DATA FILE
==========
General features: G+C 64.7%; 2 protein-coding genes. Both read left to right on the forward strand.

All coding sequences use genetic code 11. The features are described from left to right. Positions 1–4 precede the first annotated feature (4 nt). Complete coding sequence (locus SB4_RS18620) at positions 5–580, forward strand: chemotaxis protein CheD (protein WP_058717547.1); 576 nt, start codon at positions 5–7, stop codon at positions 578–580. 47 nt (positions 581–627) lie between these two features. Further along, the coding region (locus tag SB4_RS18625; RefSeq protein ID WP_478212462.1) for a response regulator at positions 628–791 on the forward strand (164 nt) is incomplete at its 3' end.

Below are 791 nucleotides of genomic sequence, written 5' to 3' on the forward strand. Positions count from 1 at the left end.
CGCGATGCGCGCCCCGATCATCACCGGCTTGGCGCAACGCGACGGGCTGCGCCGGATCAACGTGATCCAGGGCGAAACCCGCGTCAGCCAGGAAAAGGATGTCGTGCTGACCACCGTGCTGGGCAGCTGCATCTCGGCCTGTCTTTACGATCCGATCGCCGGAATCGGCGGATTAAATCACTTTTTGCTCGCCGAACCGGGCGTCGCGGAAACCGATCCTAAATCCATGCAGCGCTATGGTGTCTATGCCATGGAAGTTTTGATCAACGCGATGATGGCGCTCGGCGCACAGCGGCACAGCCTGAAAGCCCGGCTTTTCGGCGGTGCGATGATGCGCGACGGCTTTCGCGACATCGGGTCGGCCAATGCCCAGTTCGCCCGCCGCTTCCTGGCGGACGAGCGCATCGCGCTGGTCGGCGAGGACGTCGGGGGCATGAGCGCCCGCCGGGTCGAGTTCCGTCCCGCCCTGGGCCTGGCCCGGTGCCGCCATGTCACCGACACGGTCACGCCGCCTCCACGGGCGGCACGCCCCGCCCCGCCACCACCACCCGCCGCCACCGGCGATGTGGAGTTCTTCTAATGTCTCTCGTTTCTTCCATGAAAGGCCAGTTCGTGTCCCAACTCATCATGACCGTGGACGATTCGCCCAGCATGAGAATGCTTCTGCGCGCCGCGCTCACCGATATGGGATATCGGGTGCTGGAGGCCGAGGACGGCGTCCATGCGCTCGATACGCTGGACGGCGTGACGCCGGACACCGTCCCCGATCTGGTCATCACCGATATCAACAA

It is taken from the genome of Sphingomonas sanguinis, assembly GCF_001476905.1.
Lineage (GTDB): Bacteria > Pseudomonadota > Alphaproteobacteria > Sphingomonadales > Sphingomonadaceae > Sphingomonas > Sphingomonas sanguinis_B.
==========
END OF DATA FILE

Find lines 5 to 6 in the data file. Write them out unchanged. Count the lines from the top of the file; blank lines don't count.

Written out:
It is taken from the genome of Sphingomonas sanguinis, assembly GCF_001476905.1.
Lineage (GTDB): Bacteria > Pseudomonadota > Alphaproteobacteria > Sphingomonadales > Sphingomonadaceae > Sphingomonas > Sphingomonas sanguinis_B.